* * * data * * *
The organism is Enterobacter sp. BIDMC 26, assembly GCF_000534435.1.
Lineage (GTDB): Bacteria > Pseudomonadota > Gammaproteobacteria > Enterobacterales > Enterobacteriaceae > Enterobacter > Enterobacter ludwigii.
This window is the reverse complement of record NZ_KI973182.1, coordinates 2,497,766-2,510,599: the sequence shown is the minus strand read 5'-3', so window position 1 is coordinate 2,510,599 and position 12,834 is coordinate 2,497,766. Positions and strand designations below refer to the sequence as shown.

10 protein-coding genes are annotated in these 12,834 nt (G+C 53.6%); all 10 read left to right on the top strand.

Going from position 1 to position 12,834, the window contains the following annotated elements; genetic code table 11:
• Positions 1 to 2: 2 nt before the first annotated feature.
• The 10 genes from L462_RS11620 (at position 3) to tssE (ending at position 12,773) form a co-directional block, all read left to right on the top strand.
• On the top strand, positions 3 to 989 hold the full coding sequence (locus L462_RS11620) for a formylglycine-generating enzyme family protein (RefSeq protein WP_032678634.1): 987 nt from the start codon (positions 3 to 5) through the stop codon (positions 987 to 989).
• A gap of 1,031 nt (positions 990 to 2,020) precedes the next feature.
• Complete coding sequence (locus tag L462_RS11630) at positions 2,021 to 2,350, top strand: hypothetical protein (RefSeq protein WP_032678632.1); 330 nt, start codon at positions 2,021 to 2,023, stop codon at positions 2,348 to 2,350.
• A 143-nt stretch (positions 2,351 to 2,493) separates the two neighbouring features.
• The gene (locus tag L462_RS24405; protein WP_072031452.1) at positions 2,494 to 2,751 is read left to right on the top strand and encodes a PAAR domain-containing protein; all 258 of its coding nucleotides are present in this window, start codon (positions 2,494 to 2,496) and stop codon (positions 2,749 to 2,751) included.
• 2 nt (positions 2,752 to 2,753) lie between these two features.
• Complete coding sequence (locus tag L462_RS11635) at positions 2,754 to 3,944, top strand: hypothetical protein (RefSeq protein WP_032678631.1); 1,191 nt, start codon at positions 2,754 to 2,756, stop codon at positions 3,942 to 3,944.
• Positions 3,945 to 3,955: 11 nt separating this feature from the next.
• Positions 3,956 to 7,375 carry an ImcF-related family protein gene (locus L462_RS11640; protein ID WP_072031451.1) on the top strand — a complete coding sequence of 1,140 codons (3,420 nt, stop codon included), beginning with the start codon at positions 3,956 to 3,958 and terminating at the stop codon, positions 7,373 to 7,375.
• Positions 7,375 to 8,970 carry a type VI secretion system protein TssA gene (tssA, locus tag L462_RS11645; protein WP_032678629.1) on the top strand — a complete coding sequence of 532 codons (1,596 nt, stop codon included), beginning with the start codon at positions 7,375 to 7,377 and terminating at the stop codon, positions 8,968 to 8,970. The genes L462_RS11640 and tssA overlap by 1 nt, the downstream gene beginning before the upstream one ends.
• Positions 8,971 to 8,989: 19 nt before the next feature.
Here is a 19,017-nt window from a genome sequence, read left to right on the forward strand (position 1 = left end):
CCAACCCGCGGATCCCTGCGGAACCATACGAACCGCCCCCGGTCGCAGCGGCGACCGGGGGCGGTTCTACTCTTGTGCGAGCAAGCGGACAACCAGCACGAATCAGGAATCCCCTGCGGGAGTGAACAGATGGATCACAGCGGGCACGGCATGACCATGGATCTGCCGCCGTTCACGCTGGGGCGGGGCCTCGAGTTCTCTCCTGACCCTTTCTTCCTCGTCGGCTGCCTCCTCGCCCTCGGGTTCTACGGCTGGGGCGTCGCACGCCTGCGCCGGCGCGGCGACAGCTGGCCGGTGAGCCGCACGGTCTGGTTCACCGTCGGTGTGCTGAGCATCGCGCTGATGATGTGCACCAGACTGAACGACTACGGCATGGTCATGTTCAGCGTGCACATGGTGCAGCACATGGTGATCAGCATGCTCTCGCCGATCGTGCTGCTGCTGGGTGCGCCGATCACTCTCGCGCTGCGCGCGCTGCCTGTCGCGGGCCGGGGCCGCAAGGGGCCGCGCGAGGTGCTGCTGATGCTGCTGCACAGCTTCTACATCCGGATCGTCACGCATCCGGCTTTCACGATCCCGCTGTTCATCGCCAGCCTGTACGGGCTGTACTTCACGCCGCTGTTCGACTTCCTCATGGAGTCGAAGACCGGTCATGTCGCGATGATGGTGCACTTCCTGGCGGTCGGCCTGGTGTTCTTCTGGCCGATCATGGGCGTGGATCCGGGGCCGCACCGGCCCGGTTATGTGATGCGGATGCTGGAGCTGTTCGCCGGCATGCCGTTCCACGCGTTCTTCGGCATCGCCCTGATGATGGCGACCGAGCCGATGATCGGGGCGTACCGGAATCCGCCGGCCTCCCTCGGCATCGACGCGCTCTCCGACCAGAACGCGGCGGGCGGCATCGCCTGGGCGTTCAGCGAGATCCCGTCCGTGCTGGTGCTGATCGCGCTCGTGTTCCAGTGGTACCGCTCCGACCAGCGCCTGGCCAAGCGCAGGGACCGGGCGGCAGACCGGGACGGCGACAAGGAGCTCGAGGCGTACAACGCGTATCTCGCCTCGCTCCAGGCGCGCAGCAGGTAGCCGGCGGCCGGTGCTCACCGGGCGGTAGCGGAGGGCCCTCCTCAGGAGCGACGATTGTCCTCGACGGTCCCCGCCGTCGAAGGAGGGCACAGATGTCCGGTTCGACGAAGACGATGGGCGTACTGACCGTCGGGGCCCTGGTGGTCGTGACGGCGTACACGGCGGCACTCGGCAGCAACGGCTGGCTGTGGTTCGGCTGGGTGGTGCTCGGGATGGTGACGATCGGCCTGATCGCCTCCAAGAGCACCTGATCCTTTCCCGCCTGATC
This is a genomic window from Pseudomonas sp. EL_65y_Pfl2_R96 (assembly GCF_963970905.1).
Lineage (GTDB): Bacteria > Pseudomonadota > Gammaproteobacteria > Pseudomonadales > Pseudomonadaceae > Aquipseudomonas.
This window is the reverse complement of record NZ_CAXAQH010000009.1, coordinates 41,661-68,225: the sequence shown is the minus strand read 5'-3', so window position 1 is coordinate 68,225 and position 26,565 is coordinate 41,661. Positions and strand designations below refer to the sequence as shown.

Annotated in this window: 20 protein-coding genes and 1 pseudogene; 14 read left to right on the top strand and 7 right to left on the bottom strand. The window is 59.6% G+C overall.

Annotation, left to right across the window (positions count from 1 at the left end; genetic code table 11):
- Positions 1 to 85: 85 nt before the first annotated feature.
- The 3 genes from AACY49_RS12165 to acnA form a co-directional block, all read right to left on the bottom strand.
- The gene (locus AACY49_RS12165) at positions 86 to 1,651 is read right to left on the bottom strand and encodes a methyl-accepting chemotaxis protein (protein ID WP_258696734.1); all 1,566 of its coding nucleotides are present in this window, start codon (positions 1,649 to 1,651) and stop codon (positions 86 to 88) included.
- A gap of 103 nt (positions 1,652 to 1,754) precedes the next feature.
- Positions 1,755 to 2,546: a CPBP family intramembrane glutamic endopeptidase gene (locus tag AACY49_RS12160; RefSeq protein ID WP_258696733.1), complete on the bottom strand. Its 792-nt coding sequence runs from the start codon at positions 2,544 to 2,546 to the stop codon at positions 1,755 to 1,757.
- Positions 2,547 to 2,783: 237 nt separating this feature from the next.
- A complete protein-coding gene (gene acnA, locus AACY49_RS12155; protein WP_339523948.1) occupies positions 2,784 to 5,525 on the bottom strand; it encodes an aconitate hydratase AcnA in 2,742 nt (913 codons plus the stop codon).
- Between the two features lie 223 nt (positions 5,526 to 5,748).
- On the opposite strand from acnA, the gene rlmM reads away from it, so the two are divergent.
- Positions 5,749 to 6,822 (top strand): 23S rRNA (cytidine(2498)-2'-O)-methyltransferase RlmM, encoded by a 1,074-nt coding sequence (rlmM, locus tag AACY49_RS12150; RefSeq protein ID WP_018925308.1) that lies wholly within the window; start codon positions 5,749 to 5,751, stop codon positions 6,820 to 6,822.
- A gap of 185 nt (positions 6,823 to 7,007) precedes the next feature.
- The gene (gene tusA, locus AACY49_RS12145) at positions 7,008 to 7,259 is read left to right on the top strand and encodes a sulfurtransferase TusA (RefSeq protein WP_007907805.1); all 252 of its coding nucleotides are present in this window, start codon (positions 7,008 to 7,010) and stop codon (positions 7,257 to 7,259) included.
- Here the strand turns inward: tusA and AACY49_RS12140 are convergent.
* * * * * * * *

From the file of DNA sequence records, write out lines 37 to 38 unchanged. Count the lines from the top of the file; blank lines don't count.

- The gene (gene tusA, locus AACY49_RS12145) at positions 7,008 to 7,259 is read left to right on the top strand and encodes a sulfurtransferase TusA (RefSeq protein WP_007907805.1); all 252 of its coding nucleotides are present in this window, start codon (positions 7,008 to 7,010) and stop codon (positions 7,257 to 7,259) included.
- Here the strand turns inward: tusA and AACY49_RS12140 are convergent.